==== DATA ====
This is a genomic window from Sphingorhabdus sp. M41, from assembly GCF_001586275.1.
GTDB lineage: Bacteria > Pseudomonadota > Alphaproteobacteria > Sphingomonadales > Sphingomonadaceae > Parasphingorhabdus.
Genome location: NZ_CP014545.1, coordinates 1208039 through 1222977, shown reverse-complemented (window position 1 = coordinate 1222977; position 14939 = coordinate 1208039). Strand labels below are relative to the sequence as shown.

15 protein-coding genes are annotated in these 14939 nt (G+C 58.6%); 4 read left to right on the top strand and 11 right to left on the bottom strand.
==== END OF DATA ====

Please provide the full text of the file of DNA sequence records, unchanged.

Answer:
This is a genomic window from Sphingorhabdus sp. M41, from assembly GCF_001586275.1.
GTDB lineage: Bacteria > Pseudomonadota > Alphaproteobacteria > Sphingomonadales > Sphingomonadaceae > Parasphingorhabdus.
Genome location: NZ_CP014545.1, coordinates 1208039 through 1222977, shown reverse-complemented (window position 1 = coordinate 1222977; position 14939 = coordinate 1208039). Strand labels below are relative to the sequence as shown.

15 protein-coding genes are annotated in these 14939 nt (G+C 58.6%); 4 read left to right on the top strand and 11 right to left on the bottom strand.